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is managed code a potential panacea against worms and exploits?

I have heard and read claims that managed code is supposed to be "secure". Well, so suppose we rewrite TCP-IP stack, all the internet-facing drivers, the browser, the email client and anything else that is somehow dealing with stuff coming from the internet into managed code, like Java. Will this all of a sudden massively minimize the threat from worms and Chinese hackers? Otherwise, what exactly is the big deal about managed code and security?
Michael L Send private email
Friday, May 01, 2009
 
 
It eliminates some attacks, but mostly it just kicks the problem higher -- look at the history of security flaws in web browsers.
d Send private email
Friday, May 01, 2009
 
 
Managed code will not protect you against SQL injection, for example. It minimizes the threat of buffer overflows, but does not prevent such things like exploitable race conditions, memory leaks (which can be a security problem), or other stuff.
quant dev Send private email
Saturday, May 02, 2009
 
 
There are a couple of things. Managed code should make problems like buffer overflow attacks and memory leaks harder. Java and .net also support running in sandboxed environments, making running apps over the internet safer.
Mike Swaim Send private email
Saturday, May 02, 2009
 
 
yes, I understand about SQL injections and so forth. However, let's consider a more narrow task - protection of personal computers connected to the web from worm or hacker attack. A personal computer cannot be targeted with SQL injection. Suppose we wouldn't deal with any flash, Word docs or stuff like that.  If we need to use Javascript, let's say we will write Javascript interpreter in managed code. And to eliminate the threat of social engineering let's imagine that we have Kevin Mitnick operating the computer or something :). Well, under such conditions would the managed code approach make our computer invulnerable to trojan installation?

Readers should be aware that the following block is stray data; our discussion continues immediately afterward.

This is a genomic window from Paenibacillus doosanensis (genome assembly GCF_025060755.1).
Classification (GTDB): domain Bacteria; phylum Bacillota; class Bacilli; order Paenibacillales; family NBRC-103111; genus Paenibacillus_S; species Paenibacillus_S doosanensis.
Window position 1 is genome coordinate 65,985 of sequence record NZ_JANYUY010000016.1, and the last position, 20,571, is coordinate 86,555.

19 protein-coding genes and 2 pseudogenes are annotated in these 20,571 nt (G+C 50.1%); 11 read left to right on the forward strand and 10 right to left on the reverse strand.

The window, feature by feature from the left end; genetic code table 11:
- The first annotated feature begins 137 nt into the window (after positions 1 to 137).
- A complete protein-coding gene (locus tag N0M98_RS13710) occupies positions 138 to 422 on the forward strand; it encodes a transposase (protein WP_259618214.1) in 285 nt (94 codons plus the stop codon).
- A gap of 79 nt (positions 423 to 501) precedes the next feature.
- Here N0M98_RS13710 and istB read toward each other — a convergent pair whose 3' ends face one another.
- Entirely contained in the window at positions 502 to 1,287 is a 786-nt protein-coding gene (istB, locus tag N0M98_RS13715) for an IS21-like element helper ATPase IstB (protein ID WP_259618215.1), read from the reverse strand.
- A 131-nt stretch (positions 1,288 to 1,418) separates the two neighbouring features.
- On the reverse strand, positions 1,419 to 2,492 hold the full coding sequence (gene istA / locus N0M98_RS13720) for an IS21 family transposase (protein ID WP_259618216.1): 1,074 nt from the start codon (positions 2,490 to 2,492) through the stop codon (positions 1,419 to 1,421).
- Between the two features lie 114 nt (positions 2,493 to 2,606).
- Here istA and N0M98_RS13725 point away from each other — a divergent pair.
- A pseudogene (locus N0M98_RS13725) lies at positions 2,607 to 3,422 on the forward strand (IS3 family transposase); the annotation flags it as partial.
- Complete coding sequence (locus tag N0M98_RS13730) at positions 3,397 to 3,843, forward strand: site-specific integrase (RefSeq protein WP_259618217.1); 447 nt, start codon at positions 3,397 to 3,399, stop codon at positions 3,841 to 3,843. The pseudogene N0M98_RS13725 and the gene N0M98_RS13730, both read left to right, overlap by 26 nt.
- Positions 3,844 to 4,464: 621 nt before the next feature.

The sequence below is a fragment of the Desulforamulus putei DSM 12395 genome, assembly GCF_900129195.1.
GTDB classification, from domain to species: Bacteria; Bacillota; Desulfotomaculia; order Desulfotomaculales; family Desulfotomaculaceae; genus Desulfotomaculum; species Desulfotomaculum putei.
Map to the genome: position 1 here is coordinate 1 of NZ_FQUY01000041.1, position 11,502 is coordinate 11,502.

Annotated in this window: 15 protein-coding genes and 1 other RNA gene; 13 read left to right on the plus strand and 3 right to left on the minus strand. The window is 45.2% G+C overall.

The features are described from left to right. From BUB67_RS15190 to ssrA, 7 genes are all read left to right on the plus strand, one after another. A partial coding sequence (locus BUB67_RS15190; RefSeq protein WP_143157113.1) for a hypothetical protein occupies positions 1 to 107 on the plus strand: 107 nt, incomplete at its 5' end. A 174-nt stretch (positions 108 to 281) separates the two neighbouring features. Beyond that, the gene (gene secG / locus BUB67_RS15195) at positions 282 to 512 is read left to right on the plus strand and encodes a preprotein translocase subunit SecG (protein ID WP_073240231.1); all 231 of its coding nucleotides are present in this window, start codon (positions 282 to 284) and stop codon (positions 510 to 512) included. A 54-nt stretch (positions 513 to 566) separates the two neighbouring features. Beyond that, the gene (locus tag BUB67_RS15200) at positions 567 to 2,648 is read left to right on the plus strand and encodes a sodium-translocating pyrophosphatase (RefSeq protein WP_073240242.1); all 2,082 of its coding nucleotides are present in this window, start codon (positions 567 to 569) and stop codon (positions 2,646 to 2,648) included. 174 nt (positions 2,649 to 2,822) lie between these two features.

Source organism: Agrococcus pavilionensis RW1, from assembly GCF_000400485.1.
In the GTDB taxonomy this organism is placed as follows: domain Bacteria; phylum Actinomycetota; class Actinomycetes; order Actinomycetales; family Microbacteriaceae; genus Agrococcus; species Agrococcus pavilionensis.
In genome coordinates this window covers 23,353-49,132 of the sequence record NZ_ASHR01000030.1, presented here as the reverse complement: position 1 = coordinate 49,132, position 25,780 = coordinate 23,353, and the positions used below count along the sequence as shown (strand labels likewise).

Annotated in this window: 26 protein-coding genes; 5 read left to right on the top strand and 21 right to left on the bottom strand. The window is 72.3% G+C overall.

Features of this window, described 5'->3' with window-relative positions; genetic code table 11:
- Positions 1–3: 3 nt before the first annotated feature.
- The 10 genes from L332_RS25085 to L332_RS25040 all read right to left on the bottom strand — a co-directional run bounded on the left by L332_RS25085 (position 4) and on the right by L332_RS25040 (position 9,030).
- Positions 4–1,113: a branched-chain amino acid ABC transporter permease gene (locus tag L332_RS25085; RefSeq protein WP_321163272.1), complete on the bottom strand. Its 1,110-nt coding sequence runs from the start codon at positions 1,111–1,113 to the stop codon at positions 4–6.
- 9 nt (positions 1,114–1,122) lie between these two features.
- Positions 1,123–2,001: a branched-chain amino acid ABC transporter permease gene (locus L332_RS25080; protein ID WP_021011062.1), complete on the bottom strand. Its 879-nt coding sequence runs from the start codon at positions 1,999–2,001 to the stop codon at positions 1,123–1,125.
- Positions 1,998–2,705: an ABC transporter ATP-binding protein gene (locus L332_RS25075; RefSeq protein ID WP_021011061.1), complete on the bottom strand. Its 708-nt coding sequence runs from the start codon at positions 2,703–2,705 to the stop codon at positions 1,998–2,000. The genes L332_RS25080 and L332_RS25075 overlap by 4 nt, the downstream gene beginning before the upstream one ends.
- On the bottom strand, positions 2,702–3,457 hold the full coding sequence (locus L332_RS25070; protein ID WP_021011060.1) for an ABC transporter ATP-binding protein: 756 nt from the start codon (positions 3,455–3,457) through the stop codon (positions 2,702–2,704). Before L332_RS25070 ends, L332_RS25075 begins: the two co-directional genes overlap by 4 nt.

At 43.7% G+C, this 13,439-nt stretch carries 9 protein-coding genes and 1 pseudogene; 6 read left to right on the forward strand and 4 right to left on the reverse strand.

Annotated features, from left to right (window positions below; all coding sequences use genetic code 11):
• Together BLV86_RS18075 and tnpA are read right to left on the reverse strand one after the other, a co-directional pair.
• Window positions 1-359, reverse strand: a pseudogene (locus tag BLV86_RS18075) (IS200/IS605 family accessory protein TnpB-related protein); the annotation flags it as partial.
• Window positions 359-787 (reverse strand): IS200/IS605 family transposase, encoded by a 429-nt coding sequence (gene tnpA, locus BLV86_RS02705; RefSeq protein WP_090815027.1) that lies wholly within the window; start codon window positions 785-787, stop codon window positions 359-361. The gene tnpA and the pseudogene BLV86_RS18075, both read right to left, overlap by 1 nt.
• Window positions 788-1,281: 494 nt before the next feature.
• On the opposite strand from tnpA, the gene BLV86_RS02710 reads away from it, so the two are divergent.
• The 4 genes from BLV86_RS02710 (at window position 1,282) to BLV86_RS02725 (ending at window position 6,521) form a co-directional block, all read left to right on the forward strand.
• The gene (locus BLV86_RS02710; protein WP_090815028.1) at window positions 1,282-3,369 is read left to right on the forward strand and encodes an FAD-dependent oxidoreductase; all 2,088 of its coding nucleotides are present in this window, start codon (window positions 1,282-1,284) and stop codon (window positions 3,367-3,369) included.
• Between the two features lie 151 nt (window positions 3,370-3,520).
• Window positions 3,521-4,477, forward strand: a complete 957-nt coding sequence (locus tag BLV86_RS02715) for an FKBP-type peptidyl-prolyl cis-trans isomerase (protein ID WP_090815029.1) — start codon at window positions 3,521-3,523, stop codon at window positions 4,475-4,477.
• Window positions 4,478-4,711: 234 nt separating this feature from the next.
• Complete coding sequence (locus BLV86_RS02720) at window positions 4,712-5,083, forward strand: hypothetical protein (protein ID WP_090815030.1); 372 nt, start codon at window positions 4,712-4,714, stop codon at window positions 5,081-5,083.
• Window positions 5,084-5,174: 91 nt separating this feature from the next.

Michael L Send private email
Saturday, May 02, 2009
 
 
Nothing in this world is going to make your PC invulnerable.  I think the first step should be in choosing better verbiage and defining the goals a bit more explicitly.
Fake Programmer Send private email
Saturday, May 02, 2009
 
 
"A personal computer cannot be targeted with SQL injection. "

Imagine a mail client which stores the address database in a SQL-database backend...
quant dev Send private email
Sunday, May 03, 2009
 
 
imagine a client that doesn't. ANALYTICAL solving of problems begins from RESTRICTING the problem domain. Hard problems are solved part by part. So can you stop muddying the waters and address the topic at hand?
Michael L Send private email
Thursday, May 07, 2009
 
 
Michael L:  Perhaps you need to take a deep breath.  If you make demonstrably false statements, do not be surprised if someone points out your error.

Sincerely,

Gene Wirchenko
Gene Wirchenko Send private email
Friday, May 08, 2009
 
 
Gene,

what false statement did I make? I am asking questions here. And I ask a question - if we restrict the problem domain to ignore email clients that use databases or users who are KGB plants while we are at it, will managed code protect us from worms or not?

Note that I am not trying to sell you anything, convince you of anything or call you bad names. I am just trying to hold a productive discussion here and learn new info on this topic.
Michael L Send private email
Sunday, May 10, 2009
 
 
"what false statement did I make? I am asking questions here. And I ask a question - if we restrict the problem domain to ignore email clients that use databases or users who are KGB plants while we are at it, will managed code protect us from worms or not?"

As already pointed out by quant dev, the false statement is "A personal computer cannot be targeted with SQL injection."

No, as already pointed out by others.  It might help -- just as locking one's door may help your home security -- but it is not a cure-all.

Sincerely,

Gene Wirchenko
Gene Wirchenko Send private email
Monday, May 11, 2009
 
 

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